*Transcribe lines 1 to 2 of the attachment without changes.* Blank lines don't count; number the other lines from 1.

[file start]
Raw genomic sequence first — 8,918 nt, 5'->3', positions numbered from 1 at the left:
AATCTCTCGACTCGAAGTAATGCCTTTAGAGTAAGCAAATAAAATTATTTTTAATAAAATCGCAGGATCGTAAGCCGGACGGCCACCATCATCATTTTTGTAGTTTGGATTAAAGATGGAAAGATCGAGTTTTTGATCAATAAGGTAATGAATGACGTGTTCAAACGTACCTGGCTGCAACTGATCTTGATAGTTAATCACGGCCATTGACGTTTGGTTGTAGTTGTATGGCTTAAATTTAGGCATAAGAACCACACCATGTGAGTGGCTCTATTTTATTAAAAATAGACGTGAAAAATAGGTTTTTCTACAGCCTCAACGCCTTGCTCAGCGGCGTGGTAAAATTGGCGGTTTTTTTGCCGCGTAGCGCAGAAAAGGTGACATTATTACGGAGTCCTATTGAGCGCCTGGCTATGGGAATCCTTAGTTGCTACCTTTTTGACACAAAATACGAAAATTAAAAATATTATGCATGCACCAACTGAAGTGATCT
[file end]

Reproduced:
Raw genomic sequence first — 8,918 nt, 5'->3', positions numbered from 1 at the left:
AATCTCTCGACTCGAAGTAATGCCTTTAGAGTAAGCAAATAAAATTATTTTTAATAAAATCGCAGGATCGTAAGCCGGACGGCCACCATCATCATTTTTGTAGTTTGGATTAAAGATGGAAAGATCGAGTTTTTGATCAATAAGGTAATGAATGACGTGTTCAAACGTACCTGGCTGCAACTGATCTTGATAGTTAATCACGGCCATTGACGTTTGGTTGTAGTTGTATGGCTTAAATTTAGGCATAAGAACCACACCATGTGAGTGGCTCTATTTTATTAAAAATAGACGTGAAAAATAGGTTTTTCTACAGCCTCAACGCCTTGCTCAGCGGCGTGGTAAAATTGGCGGTTTTTTTGCCGCGTAGCGCAGAAAAGGTGACATTATTACGGAGTCCTATTGAGCGCCTGGCTATGGGAATCCTTAGTTGCTACCTTTTTGACACAAAATACGAAAATTAAAAATATTATGCATGCACCAACTGAAGTGATCT